Practical Paper Making

    Abstract

    THE book before us is not without value. The chapters devoted to paper-making proper, that is, to the mechanical details of the art, contain a great deal of useful information; and although “experience” must be classed as of the “incommunicables,” the notes and observations of an experienced man serve to concentrate the attention of the less experienced upon those points, the mastery of which constitutes technical skill. Technological handbooks, however, ought in our opinion to possess the higher educational value belonging only to those which preserve the perspective of the subject of which they treat. A book, like a lecture, must be diagrammatic to be effective educationally; and in this sense it must be an artistic production. We do not by any means imply that a certain level of literary style must be attained and maintained. In the “literature” of the industrial and physical sciences we must be content, it would seem, with the irreducible minimum of “Queen's English.” What we do imply is the infusion of personality, in the clear grasp of principles, and in the consequent development of the subject-matter according to its natural perspective. Judged from this stand-point, “Practical Paper Making” must be labelled “found wanting”. If we apply to the art or industry the crude criterion of money values, we find that in the production of paper the proportion of costs, for raw materials, and their chemical treatment, are in this, in comparison with many other industries, unusually high; this being “practically” interpreted, means that chemistry is of first importance in the mill. The author makes an oblique confession of his convictions in this direction in his opening sentence: “As the chemical and physical characteristics of the materials. … determine to a marked degree the qualities of the finished product, a thorough grasp of these characteristics is indispensable to all who aim at the production of the best possible results with the minimum of cost. “We are quickly reminded, however, of the adage,” red dawning shepherd's warning,” as the author plunges at once from the sunshine of first principles into a much less promising treatment of practical matters, opening with the following remarkable sentence:—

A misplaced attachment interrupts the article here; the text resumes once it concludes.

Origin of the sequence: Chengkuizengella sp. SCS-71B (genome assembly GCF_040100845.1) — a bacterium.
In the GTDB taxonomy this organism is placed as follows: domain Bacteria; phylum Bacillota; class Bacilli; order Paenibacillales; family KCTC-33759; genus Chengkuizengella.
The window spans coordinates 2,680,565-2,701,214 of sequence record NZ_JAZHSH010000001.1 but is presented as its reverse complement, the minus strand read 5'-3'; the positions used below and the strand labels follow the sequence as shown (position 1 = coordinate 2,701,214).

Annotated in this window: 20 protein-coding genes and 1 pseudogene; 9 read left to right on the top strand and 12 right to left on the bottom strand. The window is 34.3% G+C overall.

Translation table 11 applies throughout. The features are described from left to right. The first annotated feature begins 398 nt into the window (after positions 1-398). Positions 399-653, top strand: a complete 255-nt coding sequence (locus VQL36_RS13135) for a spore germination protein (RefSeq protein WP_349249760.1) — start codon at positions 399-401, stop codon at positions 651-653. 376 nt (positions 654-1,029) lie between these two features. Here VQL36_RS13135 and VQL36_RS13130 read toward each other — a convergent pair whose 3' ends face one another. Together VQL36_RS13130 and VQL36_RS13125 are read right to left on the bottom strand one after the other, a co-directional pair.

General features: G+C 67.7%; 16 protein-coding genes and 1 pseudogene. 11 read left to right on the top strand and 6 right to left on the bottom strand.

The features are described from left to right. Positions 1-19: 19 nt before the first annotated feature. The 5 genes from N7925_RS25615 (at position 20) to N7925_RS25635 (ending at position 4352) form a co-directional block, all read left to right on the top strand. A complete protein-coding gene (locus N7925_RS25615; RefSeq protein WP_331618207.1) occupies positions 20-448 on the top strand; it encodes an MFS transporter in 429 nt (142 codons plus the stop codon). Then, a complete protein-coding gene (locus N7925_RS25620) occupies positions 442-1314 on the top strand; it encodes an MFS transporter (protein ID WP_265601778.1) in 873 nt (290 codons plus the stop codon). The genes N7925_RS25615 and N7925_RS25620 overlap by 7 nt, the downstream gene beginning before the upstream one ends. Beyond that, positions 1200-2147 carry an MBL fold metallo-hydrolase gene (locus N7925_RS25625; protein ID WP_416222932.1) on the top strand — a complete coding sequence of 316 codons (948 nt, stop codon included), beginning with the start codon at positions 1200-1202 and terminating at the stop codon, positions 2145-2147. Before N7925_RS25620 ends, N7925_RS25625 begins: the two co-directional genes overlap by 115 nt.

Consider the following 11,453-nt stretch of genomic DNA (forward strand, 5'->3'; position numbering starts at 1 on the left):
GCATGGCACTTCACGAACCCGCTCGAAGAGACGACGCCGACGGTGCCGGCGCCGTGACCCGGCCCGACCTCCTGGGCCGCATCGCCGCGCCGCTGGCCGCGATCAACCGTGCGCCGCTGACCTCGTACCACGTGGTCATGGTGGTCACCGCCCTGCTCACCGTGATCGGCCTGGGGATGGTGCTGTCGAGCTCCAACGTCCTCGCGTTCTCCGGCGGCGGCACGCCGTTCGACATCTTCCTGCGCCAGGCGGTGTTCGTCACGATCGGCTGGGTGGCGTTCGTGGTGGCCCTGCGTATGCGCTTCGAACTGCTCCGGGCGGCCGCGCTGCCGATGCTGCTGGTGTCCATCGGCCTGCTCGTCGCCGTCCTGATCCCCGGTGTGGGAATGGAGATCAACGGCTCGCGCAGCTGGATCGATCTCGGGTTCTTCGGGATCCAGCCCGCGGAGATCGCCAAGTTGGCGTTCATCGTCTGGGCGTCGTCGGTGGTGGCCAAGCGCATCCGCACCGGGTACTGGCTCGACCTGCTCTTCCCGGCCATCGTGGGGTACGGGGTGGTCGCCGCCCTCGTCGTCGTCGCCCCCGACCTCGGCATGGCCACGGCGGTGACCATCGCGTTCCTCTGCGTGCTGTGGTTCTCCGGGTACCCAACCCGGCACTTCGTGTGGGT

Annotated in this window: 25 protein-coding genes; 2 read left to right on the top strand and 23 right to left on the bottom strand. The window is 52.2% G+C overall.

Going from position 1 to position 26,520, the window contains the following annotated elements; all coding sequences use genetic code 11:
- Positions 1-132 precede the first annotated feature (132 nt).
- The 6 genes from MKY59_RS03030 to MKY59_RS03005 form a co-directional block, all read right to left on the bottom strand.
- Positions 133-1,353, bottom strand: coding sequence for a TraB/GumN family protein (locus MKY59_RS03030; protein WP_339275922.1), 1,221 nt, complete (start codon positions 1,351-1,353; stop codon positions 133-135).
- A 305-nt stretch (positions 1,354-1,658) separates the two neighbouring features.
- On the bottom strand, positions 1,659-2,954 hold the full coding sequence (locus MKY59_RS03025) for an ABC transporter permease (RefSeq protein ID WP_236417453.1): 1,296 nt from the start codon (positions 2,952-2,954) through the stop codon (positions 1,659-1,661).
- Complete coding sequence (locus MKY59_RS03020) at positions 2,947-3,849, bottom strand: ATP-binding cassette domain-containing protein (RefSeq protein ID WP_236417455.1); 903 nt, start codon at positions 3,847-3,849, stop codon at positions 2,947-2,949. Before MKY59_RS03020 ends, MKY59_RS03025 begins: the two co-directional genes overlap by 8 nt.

Practical Paper Making.

    By George Clapperton. (London: Crosby Lockwood and Son, 1894.)

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